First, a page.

Longtime Harrisburg attorney, Edgar R. Casper – prominent legal theorist, father of Pennsylvania’s modern civil service code, and the only Pennsylvania attorney know to have survived Nazi Germany’s Kristallnacht – died Saturday, July 2 in his retirement home in Tallahassee, Florida. He was 88. Mr. Casper died peacefully in his home with two of his four children at his side.
Born September 1, 1927 in Germany, Edgar escaped with his family after the Gestapo arrested his father, a prominent Jewish attorney in Berlin. The family fled from Berlin to London in November of 1938, only days after the infamous Kristallnacht (Crystal Night).
Attorney Casper studied at the University of London, earning his LLB in 1947, and his LLM in 1948, before immigrating to the United States, where he also earned his LLM at The Harvard School of Law, in 1954. He served briefly as a visiting professor at the University of Pennsylvania Law School in 1955, before accepting a professorship at Dickinson Law School in 1956. While serving as faculty advisor of the Dickinson Law Review, he was eventually appointed as Associate Dean. Some credit Casper for his roll in improving the bar admission rates at Dickinson Law School during his tenure.
Casper then joined the Office of Attorney General. After being appointed by Attorney General Herbert B. Cohen, under Governor George Leader, Casper remained a Deputy Attorney General for 13 successive gubernatorial appointments. Casper left the Attorney General’s Office when Gov. Richard Thornburgh took office, and became Chief Deputy Attorney General of the Department of Public Welfare. Ironically, Casper was eventually admitted to the Pennsylvania Bar, January 1, 1961, four years after joining the Attorney General's office. While serving the state of Pennsylvania, Casper also fathered Pennsylvania’s revised Civil Service Code, which was enacted into law in 1963. Many of his cases, argued before the Commonwealth Court, were in defense of the Pennsylvania Civil Service Commission.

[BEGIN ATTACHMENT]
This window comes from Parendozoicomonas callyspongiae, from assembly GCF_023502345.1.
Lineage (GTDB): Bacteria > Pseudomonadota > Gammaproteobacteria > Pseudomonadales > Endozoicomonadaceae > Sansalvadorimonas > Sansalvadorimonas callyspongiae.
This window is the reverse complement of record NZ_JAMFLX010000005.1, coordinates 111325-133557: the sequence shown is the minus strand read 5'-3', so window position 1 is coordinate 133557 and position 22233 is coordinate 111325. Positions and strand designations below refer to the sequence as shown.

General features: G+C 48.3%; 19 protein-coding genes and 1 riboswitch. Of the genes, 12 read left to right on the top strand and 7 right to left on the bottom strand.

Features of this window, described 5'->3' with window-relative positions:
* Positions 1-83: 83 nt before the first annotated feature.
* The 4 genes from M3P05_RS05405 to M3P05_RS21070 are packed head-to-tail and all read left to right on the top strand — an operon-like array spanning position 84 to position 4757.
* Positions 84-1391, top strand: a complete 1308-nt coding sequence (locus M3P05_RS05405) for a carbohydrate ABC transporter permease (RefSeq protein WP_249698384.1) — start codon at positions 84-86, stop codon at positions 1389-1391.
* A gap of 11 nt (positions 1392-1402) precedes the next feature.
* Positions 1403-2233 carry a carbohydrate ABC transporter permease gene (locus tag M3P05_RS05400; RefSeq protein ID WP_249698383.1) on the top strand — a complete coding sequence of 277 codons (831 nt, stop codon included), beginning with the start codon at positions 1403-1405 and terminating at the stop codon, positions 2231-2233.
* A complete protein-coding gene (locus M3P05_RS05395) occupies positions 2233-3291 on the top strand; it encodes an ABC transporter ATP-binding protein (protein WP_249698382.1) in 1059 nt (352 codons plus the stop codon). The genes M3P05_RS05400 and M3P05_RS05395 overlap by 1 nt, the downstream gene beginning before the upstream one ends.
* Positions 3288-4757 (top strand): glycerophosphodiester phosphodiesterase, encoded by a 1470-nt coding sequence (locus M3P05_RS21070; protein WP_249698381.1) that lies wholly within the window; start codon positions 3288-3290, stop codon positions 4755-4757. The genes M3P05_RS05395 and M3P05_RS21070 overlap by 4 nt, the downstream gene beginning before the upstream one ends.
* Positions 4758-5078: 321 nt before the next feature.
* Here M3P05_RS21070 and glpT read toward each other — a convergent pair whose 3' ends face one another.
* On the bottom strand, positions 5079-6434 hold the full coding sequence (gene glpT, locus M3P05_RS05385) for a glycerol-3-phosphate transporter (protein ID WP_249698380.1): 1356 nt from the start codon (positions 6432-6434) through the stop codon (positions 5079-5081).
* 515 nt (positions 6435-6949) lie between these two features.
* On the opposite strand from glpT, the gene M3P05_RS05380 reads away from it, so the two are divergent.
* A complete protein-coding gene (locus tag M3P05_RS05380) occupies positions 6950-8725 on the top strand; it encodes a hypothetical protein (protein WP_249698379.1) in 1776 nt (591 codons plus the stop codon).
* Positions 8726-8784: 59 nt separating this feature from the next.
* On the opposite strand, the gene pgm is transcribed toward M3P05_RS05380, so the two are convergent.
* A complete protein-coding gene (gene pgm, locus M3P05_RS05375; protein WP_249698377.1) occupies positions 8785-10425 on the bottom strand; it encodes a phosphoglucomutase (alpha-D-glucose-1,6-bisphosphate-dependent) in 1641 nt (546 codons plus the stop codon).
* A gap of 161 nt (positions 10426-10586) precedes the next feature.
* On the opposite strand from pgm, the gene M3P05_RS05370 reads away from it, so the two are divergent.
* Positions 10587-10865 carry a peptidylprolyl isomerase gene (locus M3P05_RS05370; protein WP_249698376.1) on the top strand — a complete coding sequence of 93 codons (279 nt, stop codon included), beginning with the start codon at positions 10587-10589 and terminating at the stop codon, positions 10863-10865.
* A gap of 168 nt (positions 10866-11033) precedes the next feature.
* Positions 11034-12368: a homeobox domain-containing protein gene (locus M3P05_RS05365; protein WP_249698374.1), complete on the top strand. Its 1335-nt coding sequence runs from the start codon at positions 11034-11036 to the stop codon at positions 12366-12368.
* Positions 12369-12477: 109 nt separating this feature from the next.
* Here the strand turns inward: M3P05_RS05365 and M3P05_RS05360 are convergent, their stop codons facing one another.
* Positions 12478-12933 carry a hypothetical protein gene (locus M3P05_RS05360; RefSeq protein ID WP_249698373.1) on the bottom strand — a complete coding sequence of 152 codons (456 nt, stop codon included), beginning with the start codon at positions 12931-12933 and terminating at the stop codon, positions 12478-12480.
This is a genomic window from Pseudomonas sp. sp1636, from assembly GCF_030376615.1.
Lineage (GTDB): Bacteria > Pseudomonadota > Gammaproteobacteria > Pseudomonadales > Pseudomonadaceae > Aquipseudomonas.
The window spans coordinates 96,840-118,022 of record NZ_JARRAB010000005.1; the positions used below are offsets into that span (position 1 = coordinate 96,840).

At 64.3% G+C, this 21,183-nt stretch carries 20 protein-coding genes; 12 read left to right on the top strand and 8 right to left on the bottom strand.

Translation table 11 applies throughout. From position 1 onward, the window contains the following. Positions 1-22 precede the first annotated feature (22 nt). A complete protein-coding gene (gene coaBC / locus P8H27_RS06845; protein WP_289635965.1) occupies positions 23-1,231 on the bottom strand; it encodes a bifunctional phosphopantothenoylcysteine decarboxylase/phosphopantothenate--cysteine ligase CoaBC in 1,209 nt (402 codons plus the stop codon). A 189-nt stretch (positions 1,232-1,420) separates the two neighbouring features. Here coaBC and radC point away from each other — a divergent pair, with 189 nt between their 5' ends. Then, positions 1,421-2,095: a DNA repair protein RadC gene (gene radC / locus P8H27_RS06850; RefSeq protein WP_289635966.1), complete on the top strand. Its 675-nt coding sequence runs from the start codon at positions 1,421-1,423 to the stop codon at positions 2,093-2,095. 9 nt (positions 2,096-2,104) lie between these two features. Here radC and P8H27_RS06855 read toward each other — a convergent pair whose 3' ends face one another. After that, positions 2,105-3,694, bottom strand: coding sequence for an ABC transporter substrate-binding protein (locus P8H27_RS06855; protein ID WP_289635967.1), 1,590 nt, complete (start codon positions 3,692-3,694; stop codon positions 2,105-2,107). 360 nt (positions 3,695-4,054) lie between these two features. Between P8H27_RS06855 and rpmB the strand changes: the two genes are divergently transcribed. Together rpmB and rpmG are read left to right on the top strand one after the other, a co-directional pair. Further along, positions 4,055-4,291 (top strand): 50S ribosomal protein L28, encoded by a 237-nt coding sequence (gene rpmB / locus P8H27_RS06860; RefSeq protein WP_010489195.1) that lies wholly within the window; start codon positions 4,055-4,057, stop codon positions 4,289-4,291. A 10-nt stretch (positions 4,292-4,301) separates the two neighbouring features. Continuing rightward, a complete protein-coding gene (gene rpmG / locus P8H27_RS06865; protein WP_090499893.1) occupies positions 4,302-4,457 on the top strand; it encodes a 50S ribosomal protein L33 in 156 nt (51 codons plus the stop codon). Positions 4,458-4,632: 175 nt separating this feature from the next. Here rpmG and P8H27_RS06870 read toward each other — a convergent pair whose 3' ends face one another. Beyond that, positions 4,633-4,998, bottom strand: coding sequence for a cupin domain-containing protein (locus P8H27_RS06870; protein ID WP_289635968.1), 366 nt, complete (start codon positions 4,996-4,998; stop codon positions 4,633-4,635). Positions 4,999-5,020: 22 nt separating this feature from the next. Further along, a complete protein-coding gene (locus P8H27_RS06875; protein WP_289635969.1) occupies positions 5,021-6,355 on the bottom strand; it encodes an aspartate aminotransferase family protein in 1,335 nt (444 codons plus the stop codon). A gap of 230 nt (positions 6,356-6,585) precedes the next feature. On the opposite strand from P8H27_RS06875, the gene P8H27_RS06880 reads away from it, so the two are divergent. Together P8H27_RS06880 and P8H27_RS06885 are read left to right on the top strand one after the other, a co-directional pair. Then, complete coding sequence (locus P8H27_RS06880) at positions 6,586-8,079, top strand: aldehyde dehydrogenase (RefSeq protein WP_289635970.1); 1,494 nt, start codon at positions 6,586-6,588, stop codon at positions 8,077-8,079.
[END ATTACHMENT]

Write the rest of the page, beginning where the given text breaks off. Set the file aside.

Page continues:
Ed was counsel, either as Deputy Attorney General, or subsequently, in private practice for 39 published cases. These include two appearances before the U.S. Supreme Court, eleven before the Pennsylvania Supreme Court, two before the U.S. Court of Appeals for the Third Circuit, two before Federal District courts, twelve before the Pennsylvania Commonwealth Court, and six before the Pennsylvania Superior Court.
• Shapiro v. Thompson, a 1969 U.S. Supreme Court case, Casper went up against Harvard Law Professor Archibald Cox, later of Watergate game. Nonetheless, Casper, along with the Attorneys General of Connecticut and the District of Columbia, prevailed when Justice William Brennan, speaking for the Court, upheld state law imposing residency requirements in order to prevent welfare payments to non-residents.
• , Williamsport v. Pa. Dept. of Agriculture, November, 1970, wherein the City of Williamsport, PA sought a writ of mandamus to compel the Commonwealth to sue the Williamsport Municipal Water Authority to stop fluoridation of the city’s water supply. Casper successfully argued that the writ could not be issued because the public interest would be “injuriously affected” and that the city’s objective was “inequitable, oppressive and excessively burdened.” Casper persuaded the Commonwealth Court to conclude that the writ would “needlessly and aversely affect the water supply of millions of citizens throughout the Commonwealth and result in disorder and confusion” among Commonwealth agencies.